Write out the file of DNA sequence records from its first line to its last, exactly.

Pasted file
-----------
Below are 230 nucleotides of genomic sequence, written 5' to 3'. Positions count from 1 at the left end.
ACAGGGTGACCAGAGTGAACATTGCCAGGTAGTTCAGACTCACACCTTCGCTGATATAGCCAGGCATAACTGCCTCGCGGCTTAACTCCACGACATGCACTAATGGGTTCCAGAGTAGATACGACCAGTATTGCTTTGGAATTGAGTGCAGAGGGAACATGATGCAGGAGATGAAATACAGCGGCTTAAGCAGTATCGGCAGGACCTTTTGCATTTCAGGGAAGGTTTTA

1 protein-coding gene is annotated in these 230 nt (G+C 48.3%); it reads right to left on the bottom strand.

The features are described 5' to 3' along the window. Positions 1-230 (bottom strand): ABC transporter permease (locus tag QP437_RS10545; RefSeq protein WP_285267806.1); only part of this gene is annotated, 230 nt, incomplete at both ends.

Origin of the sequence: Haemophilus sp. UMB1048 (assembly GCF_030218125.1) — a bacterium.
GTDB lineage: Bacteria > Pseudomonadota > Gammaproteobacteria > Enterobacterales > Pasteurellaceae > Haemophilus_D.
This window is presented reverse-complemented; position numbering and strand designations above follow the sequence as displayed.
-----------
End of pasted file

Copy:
Below are 230 nucleotides of genomic sequence, written 5' to 3'. Positions count from 1 at the left end.
ACAGGGTGACCAGAGTGAACATTGCCAGGTAGTTCAGACTCACACCTTCGCTGATATAGCCAGGCATAACTGCCTCGCGGCTTAACTCCACGACATGCACTAATGGGTTCCAGAGTAGATACGACCAGTATTGCTTTGGAATTGAGTGCAGAGGGAACATGATGCAGGAGATGAAATACAGCGGCTTAAGCAGTATCGGCAGGACCTTTTGCATTTCAGGGAAGGTTTTA

1 protein-coding gene is annotated in these 230 nt (G+C 48.3%); it reads right to left on the bottom strand.

The features are described 5' to 3' along the window. Positions 1-230 (bottom strand): ABC transporter permease (locus tag QP437_RS10545; RefSeq protein WP_285267806.1); only part of this gene is annotated, 230 nt, incomplete at both ends.

Origin of the sequence: Haemophilus sp. UMB1048 (assembly GCF_030218125.1) — a bacterium.
GTDB lineage: Bacteria > Pseudomonadota > Gammaproteobacteria > Enterobacterales > Pasteurellaceae > Haemophilus_D.
This window is presented reverse-complemented; position numbering and strand designations above follow the sequence as displayed.